It’s a little bit Buggles, a little bit Jeff Wayne, the videogame equivalent of an eighties Jean Michel Jarre concert and frankly, it wouldn’t surprise me if it turned out that Philip Bak (the author of the game) wasn’t really Philip Bak at all but in fact The Phantom Of The Paradise come back to haunt us but this time with videogames.

It could happen. I asked a policeman and everything and he totally said it could.

A picture from Phantom Of The Paradise
pic source

Thankfully, unlike Phantom Of The Paradise, Bezier isn’t a deeply cynical thing. It is however marvellously committed to its conceits. Chris Donlan covered the “Why Bezier?” stuff in his Eurogamer write up and that’s worth a quick scan over as always.

It’s a game where infusing Bezier curves in as many aspects as the game as possible is the least absurd thing about it. It wears the skin of a brutal arena shooter yet at the very same time the game remains remarkably accommodating to anyone who’s fairly not used to a twin stick set up.

It’s a game that manages to feel comfy and conventional whilst not really being either. It’s quite a thing.

If I were to sit you down and describe the game mechanically, I doubt I’d be able to get much further than “well, you move around an arena and you shoot some things” which may well show an incredible lack of imagination on my part but it’s also a very very accurate description of what Bezier is.

Of course, not all arena shooters are created equally or push players in the same direction.

Whereas something like Geometry Wars is all about chasing the high score, Bezier sort of has that but nudges it to one side in favour of making just playing the game being a thing you’d want to do.

It’s certainly in no particular rush to kill you most of the time unlike most arena shooters that build on arcade templates. A game of Bezier can go on for quite a while because Bezier wants you to see the game. And more so, Bezier really wants you to hear the game.

Which I guess brings us back round to Bezier being the videogame as eighties Jean Michel Jarre concert. Seriously, listen to the soundtrack and you’ll see what I mean.

Bezier is a game that demands to be heard. It’s not Jarre (far too film soundtrack-y for one thing), it’s very much its own thing but! once the soundtrack is heard inside the game it’s clear just how much Bezier shares the same deep love of bombast, lasers and robot voices that defined Jarre concerts in the eighties. You can feel it in your bones.

If only it were all that simple though, the game is married to a wonderfully ridiculous science fiction plot and there’s a giant smiley face that taunts you at the end of each round and you’re a floaty thing with lasers and there’s all the colour and and and.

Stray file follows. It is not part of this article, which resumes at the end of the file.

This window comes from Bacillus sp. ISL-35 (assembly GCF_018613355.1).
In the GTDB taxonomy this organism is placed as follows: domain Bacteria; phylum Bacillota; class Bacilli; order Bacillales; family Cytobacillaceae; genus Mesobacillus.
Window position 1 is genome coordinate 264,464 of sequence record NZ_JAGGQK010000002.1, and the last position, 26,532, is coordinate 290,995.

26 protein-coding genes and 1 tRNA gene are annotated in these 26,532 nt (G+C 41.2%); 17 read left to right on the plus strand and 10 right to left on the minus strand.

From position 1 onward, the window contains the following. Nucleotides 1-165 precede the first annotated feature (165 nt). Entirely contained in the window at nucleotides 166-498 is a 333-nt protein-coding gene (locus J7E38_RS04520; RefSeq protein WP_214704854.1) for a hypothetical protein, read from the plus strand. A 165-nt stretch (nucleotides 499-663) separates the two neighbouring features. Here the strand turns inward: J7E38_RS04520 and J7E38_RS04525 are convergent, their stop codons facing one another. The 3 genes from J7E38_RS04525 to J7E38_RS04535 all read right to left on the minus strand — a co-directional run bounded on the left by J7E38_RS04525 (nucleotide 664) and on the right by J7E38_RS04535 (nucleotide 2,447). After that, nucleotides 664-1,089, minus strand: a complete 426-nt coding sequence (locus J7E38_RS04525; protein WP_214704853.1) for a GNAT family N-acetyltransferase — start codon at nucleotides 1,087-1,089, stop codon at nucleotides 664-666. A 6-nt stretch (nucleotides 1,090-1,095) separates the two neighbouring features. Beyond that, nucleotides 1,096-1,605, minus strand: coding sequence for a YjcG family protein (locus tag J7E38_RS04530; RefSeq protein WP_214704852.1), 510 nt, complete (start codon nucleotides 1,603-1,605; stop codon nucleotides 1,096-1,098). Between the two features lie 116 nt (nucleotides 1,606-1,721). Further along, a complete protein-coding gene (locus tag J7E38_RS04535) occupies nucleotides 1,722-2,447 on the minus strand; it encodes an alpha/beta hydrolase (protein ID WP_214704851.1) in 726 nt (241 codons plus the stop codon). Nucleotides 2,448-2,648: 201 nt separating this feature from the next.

I don’t know, maybe that’s acid house turning up to sign the death warrant of eighties synth pop or something. Maybe. I haven’t checked with a policeman on this one, sorry.

Regardless, it’s all makes for a captivating, unique and nothing less than remarkable experience. I love it so very much.

Bezier is available from NiineGames right now for yer Windows PC.

[Article originally published in March 2015, tweaked a bit for 2020]

Snowballs and stuff in the neo-arcade game, Tamiku

Grabbed this on a whim because I really enjoyed Zeroptian Invasion (one of those games where I’ve had a draft post sitting there about it for a while that I never seem to get round to finishing up) and well, it looked good. No better reason, really.

And it is good! Less arcade and more a home computer take on arcade games (absolutely not a slight), it’s a single screen game where you race between platforms to pop balloons, avoid the nasties and… that’s it, actually. That’s the gig.

Each screen sees you presented with some new variations of baddies to keep an eye out for and it’s all very, very videogame. Some go up, some go down, some wrap round, some are big meanies and I’m telling teacher.

It’s tough and I reckon slightly tuned to “person who wrote the game” so you’ll need a bit of speed and quick reflexes to get out of a level alive. The red balloon that takes slightly longer to pop can be quite a nerve wracking proposition and frankly, I’m not speaking to the Bomberman style explosives as they’re just rude.

It’s pretty brilliant though! Absolutely enjoying myself playing it, cussing at it and I dunno, might get a balloon fetish or something, see how it goes. Okay, maybe not that.

Proper recommendation for Tamiku though, it’s the good stuff.

It’s on consoles courtesy of Ratalaika, I’ve been playing the PS4 version and it’s good. You can also find it on Itch and Steam for the PC.